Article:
Some children with autism are carriers of rare genetic mutations inherited from their father. This is revealed by a study by the Beyster Center for Genomics and Neuropyschiatric Diseases. The discovery goes against the results of other studies, which attribute the genetic causes of autism to maternal heritage.
Researchers analyzed the genetic makeup of 9,274 individuals, including 311 families with at least one autistic child. They then analyzed the genome of 518 autistic individuals and their healthy relatives. In doing so, they focused on structural chromosomal abnormalities, such as deletions or duplications. In particular, they analyzed non-coding regions, determining in the expression of some genes.
Sequencing has unveiled structural variants in over 100 sections of DNA, for an average of 3,700 variations per person. Furthermore, autistic children had a high percentage of genetic variants inherited from their father. The researchers calculated that they were about twice the average. On the other hand, the anomalies inherited from the maternal side and linked to autism were a minimal percentage.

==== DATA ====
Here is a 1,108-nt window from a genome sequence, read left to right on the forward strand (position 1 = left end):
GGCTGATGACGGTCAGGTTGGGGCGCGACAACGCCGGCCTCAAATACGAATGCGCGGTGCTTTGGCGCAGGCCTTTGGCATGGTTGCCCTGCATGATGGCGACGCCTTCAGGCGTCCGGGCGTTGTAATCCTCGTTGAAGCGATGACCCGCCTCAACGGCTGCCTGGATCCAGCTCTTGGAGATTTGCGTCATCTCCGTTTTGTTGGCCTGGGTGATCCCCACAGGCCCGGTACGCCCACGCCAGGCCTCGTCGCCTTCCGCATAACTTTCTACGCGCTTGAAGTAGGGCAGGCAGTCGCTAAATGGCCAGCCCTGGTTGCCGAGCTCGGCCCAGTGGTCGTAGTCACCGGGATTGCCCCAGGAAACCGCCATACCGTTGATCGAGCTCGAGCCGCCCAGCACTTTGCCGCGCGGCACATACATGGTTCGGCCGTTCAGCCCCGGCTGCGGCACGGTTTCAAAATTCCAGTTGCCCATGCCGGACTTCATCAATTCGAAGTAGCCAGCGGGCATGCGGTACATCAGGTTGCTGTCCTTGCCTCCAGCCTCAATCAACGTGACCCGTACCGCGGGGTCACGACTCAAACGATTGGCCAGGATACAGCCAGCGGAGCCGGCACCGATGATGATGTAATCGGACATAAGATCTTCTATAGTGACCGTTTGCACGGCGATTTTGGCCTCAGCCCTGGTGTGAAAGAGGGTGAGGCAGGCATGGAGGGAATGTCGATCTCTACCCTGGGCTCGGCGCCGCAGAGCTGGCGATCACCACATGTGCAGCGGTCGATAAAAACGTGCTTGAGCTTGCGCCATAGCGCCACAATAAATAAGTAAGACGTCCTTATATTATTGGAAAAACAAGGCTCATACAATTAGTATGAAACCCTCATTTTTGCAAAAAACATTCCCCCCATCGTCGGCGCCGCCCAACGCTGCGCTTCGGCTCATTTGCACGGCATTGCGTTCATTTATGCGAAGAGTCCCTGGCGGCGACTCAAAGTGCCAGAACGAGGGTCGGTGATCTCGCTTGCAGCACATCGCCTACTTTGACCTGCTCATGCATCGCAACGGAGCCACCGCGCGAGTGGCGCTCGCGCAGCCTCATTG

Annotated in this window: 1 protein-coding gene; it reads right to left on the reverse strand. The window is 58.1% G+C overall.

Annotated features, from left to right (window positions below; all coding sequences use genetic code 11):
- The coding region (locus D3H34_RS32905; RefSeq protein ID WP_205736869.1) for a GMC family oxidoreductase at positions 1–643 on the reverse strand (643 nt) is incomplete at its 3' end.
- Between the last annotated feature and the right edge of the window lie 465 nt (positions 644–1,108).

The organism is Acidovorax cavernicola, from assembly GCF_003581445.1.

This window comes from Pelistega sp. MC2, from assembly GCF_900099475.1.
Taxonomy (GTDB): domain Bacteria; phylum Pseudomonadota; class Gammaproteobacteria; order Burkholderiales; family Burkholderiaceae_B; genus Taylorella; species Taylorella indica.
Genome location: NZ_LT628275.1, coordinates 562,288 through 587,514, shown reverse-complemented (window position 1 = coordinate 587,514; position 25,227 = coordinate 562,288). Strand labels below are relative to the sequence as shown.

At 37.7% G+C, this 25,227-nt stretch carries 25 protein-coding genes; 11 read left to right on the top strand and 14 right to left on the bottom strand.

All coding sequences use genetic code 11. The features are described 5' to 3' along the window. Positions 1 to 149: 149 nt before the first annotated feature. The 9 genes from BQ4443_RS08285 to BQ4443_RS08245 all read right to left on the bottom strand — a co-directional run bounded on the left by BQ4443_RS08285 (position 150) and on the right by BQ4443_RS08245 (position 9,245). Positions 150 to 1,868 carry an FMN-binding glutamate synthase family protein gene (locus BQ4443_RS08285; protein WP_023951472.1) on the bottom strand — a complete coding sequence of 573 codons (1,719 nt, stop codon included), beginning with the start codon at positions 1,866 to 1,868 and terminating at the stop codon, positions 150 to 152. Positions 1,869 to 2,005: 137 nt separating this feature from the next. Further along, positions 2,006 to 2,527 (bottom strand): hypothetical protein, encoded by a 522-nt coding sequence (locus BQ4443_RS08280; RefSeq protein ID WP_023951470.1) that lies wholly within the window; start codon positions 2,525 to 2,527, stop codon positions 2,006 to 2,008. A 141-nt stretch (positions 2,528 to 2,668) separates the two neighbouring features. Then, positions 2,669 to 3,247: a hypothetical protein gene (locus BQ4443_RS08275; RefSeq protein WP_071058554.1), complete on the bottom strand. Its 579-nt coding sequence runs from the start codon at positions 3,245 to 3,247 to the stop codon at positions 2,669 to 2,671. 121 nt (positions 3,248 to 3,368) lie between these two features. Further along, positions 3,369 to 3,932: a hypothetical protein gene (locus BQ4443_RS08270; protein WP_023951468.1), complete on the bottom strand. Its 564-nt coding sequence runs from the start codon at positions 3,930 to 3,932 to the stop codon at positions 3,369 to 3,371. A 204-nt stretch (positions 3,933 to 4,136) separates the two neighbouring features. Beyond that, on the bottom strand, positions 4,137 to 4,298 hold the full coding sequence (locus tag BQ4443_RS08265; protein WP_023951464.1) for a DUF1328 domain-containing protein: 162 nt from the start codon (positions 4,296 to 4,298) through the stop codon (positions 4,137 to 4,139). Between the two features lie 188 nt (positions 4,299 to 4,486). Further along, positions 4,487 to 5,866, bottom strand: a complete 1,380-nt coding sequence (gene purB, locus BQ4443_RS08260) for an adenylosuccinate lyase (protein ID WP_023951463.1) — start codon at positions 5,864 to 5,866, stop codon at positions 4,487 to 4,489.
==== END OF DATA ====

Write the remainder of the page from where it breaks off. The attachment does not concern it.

Sebat and colleagues published the first part of the study in March 2017. They later validated the results with DNA sequencing of 1,771 families with at least one autistic child.
The work contradicts the results of two other studies. Neither team had identified inheritable structural variants related to autism in non-coding regions. On the contrary, one of the two groups had linked autism to genetic mutations de novo, therefore not inherited.
The differences could be related to the algorithms used for DNA analysis. The three teams have also based on different and difficult to compare work methods. This means that in order to have clearer results, much broader studies will be needed that challenge all three responses.